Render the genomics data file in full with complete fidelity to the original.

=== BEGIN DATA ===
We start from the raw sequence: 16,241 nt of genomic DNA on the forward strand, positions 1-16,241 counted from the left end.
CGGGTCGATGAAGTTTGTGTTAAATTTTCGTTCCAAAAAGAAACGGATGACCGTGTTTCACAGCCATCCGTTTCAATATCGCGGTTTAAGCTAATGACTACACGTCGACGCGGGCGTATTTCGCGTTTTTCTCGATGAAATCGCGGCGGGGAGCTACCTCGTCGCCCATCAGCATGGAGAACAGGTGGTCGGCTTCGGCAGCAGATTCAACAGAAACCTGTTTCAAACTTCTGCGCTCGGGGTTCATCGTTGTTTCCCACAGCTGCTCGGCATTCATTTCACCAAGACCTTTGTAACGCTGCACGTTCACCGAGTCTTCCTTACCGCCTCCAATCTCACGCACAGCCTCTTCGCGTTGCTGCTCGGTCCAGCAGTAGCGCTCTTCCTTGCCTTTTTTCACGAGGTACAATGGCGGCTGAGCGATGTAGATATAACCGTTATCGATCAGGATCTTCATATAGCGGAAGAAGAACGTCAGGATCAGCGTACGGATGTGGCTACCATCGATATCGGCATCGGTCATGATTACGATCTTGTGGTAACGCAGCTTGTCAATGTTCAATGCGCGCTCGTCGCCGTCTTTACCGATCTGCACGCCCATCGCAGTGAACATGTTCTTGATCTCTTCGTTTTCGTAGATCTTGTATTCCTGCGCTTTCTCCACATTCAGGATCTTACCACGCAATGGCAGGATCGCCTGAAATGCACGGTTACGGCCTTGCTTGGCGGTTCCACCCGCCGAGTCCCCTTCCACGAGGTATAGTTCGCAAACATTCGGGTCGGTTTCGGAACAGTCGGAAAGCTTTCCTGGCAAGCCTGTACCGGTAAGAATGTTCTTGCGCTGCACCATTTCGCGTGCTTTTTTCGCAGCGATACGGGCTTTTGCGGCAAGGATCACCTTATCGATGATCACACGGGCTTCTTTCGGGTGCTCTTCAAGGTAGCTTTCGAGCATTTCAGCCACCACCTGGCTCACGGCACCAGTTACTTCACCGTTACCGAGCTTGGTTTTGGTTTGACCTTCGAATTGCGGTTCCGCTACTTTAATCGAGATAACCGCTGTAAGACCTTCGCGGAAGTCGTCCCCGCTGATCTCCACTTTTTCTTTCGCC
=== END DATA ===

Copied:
We start from the raw sequence: 16,241 nt of genomic DNA on the forward strand, positions 1-16,241 counted from the left end.
CGGGTCGATGAAGTTTGTGTTAAATTTTCGTTCCAAAAAGAAACGGATGACCGTGTTTCACAGCCATCCGTTTCAATATCGCGGTTTAAGCTAATGACTACACGTCGACGCGGGCGTATTTCGCGTTTTTCTCGATGAAATCGCGGCGGGGAGCTACCTCGTCGCCCATCAGCATGGAGAACAGGTGGTCGGCTTCGGCAGCAGATTCAACAGAAACCTGTTTCAAACTTCTGCGCTCGGGGTTCATCGTTGTTTCCCACAGCTGCTCGGCATTCATTTCACCAAGACCTTTGTAACGCTGCACGTTCACCGAGTCTTCCTTACCGCCTCCAATCTCACGCACAGCCTCTTCGCGTTGCTGCTCGGTCCAGCAGTAGCGCTCTTCCTTGCCTTTTTTCACGAGGTACAATGGCGGCTGAGCGATGTAGATATAACCGTTATCGATCAGGATCTTCATATAGCGGAAGAAGAACGTCAGGATCAGCGTACGGATGTGGCTACCATCGATATCGGCATCGGTCATGATTACGATCTTGTGGTAACGCAGCTTGTCAATGTTCAATGCGCGCTCGTCGCCGTCTTTACCGATCTGCACGCCCATCGCAGTGAACATGTTCTTGATCTCTTCGTTTTCGTAGATCTTGTATTCCTGCGCTTTCTCCACATTCAGGATCTTACCACGCAATGGCAGGATCGCCTGAAATGCACGGTTACGGCCTTGCTTGGCGGTTCCACCCGCCGAGTCCCCTTCCACGAGGTATAGTTCGCAAACATTCGGGTCGGTTTCGGAACAGTCGGAAAGCTTTCCTGGCAAGCCTGTACCGGTAAGAATGTTCTTGCGCTGCACCATTTCGCGTGCTTTTTTCGCAGCGATACGGGCTTTTGCGGCAAGGATCACCTTATCGATGATCACACGGGCTTCTTTCGGGTGCTCTTCAAGGTAGCTTTCGAGCATTTCAGCCACCACCTGGCTCACGGCACCAGTTACTTCACCGTTACCGAGCTTGGTTTTGGTTTGACCTTCGAATTGCGGTTCCGCTACTTTAATCGAGATAACCGCTGTAAGACCTTCGCGGAAGTCGTCCCCGCTGATCTCCACTTTTTCTTTCGCC